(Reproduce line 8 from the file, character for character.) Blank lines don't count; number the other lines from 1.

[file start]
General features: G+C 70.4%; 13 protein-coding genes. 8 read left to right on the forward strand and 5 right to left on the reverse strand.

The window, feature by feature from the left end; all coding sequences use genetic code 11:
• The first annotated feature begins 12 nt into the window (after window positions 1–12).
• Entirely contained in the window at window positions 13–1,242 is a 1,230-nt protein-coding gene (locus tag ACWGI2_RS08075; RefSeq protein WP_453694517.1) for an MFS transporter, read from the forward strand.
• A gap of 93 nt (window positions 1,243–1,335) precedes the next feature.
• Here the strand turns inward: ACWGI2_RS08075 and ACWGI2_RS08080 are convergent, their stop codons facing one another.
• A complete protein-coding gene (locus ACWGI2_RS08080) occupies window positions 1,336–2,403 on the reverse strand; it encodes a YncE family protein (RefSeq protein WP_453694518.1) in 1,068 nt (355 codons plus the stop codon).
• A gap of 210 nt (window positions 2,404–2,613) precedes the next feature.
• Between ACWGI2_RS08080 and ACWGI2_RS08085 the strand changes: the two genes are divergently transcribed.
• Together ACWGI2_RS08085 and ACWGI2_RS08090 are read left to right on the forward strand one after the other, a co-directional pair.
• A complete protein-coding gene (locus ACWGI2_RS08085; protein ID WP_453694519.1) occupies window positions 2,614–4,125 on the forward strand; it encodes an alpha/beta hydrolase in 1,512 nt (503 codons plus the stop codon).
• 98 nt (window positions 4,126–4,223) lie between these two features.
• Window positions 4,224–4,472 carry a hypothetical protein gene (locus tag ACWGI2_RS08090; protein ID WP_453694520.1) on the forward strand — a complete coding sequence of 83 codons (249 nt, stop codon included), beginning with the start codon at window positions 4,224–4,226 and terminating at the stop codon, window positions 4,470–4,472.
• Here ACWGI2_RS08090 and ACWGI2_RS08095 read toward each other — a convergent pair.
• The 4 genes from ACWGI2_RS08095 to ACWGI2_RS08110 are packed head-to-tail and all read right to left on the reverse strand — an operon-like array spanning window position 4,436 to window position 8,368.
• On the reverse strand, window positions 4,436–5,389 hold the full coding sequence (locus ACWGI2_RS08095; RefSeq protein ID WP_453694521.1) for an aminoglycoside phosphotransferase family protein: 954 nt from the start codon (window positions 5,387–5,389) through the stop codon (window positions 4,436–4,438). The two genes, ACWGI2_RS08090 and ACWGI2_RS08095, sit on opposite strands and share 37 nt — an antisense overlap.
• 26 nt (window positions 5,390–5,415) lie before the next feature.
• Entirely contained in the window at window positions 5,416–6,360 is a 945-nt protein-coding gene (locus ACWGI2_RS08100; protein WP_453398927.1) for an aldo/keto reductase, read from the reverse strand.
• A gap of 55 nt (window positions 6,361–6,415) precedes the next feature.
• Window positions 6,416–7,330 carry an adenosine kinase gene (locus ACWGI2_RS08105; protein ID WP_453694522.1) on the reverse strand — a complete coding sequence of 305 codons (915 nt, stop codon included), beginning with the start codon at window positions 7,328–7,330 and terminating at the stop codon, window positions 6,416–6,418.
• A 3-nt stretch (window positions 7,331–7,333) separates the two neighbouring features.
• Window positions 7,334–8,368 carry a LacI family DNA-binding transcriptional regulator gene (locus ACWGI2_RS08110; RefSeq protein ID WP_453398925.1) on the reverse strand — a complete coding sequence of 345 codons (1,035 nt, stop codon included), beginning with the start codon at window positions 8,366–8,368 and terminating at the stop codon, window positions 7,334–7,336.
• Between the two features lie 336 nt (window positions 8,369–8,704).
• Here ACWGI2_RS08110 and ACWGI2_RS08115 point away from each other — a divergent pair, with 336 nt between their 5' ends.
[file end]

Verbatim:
• A gap of 210 nt (window positions 2,404–2,613) precedes the next feature.